A wise sage, I think it was Superman, once said “The son becomes the father and the father becomes the son”. This historic bond between blood males has become the backbone of the family unit and when a shared passion unites them even further, this connection is made all the more unbreakable…
That is unless the passion is LEGO.
Continue reading Play well my son, for tonight you go to bed with no supper.
I like to think of myself as sitting right at the front of the technology bus, but something my daughter said to me over the weekend sent me all the way to the back holding my head in shame.
“Have we got a Webcam?” she asked. “No” I replied.
Now when it comes to social media I’m right in the thick of it. A tweet here, a status update there, but I’d never been one for the real face-to-face digital experience. I knew that somewhere we had an old Sipix Snap digital camera that could double-up as a webcam, but it was probably buried under a mountain of discarded tech and besides it was rubbish anyway. So, without thinking I told her I would get one.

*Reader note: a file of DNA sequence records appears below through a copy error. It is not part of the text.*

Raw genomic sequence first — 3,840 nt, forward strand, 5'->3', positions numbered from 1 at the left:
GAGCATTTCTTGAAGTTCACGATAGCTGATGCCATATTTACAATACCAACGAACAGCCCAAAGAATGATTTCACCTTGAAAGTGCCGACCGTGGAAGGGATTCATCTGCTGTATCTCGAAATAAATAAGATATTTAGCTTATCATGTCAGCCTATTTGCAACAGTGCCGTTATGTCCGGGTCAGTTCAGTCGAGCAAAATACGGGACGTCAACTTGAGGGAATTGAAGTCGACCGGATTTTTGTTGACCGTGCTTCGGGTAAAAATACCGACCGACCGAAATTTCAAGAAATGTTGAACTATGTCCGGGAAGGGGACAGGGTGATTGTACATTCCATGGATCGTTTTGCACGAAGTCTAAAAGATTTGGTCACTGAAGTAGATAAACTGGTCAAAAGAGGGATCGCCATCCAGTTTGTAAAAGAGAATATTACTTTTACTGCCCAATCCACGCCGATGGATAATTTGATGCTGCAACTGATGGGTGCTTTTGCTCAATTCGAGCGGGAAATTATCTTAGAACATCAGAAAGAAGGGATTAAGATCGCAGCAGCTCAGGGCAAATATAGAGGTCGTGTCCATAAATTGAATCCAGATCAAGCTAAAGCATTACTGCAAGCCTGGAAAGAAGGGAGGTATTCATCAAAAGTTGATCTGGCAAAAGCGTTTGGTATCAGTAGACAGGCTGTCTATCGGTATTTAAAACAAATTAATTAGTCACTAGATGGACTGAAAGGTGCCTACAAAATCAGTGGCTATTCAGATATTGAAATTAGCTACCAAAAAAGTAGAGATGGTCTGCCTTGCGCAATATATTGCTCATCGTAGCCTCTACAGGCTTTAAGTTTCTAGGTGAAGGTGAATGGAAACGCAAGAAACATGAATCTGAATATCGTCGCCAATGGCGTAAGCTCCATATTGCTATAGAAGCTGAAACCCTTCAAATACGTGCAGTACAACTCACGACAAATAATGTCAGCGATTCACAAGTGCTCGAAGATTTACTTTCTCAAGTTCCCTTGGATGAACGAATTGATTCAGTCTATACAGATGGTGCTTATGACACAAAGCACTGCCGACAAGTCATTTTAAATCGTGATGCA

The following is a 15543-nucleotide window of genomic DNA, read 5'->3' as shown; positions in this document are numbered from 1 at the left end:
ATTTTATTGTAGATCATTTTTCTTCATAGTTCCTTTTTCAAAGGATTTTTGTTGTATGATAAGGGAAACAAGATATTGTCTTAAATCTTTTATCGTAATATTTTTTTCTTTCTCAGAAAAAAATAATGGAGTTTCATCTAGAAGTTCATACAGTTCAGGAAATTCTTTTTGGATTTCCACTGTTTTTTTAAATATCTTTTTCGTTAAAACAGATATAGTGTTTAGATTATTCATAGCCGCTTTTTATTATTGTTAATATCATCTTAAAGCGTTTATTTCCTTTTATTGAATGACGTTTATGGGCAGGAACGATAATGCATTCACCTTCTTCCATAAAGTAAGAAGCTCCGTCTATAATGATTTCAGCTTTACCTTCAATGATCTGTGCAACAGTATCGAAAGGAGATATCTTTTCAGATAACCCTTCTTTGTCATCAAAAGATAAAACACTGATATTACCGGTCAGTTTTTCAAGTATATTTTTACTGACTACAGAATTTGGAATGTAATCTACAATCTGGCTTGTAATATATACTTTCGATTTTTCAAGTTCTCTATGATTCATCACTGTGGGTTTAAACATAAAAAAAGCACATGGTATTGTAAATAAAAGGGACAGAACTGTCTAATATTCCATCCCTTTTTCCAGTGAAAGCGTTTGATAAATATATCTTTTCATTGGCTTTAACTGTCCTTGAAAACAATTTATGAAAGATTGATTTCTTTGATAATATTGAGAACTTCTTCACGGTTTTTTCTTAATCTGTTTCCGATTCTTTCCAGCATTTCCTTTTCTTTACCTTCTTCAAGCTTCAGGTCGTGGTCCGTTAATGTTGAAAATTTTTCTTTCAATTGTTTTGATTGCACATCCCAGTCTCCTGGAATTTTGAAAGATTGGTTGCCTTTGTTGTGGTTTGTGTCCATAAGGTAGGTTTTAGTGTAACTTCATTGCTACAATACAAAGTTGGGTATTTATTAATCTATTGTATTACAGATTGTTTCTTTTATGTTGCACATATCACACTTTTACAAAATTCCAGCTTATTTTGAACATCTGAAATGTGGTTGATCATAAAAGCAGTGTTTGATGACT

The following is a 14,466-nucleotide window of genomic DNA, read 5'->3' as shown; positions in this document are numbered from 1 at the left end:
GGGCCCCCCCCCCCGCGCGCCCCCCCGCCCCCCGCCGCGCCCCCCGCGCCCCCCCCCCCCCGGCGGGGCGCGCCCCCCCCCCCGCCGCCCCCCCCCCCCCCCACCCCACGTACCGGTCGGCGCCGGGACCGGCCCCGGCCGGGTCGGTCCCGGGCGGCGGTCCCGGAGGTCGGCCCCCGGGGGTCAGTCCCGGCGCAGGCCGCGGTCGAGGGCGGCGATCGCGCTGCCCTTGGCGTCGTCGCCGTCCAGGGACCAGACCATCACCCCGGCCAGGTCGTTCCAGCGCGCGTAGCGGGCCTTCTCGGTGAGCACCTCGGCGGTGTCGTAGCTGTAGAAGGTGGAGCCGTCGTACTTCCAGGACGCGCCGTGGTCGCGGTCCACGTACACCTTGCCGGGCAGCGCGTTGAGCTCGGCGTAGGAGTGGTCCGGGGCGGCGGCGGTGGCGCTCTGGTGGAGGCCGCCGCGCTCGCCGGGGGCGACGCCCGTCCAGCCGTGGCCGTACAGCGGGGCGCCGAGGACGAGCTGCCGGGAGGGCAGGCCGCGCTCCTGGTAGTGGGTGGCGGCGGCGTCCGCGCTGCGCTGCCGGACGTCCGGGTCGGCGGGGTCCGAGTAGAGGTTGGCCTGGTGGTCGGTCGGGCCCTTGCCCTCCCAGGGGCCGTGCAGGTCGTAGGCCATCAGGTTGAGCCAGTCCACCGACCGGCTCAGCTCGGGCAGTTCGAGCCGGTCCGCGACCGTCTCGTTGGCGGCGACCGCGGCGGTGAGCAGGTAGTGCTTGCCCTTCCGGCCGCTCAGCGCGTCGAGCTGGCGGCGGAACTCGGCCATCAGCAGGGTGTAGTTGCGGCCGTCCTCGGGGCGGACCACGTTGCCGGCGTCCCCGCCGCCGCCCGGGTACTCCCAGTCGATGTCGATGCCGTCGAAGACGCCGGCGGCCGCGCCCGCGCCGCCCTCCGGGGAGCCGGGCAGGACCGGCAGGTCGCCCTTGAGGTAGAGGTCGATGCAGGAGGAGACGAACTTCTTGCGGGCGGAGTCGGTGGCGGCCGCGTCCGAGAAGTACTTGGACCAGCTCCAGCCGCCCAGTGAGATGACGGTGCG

Continue reading Smile for the camera
Like any normal geek dad I always feel the kaleidoscope of Butterflies flitting around my stomach whenever one of my children picks up my iPhone. I know that I’m supposed to be leading by example and extolling the virtues of sharing, but it’s hard when all I can see is my beloved phone bouncing off the kitchen tiles and having to spend the next few weeks Tweeting through crazy paving.
This particular dilemma has been made impossibly worse by the recent purchase of Talking Carl. If you’ve not heard about Talking Carl then I shall try to explain. Carl is a beautifully rendered orangey-red square with a funny voice. He laughs, shouts, growls and repeats anything you say via the iPhone’s microphone.
Continue reading The trouble with Talking Carl.
My children are always a source of both great amusement and overwhelming frustration, but what strikes me most is there apparent lack of self-belief and determination.
They both certainly have an abundance of confidence, but this mostly manifests itself as arrogance and when faced with an actual challenge they are soon very keen to give up and consider the task impossible. What has happened to lead a generation into such a terrible crisis? I feel as parents that we have always shown them unwavering support in what they have chosen to do and been very careful to make them aware that certain things take time to realise, yet still they get frustrated by the simplest of obstacles.
Continue reading That's how winning is done!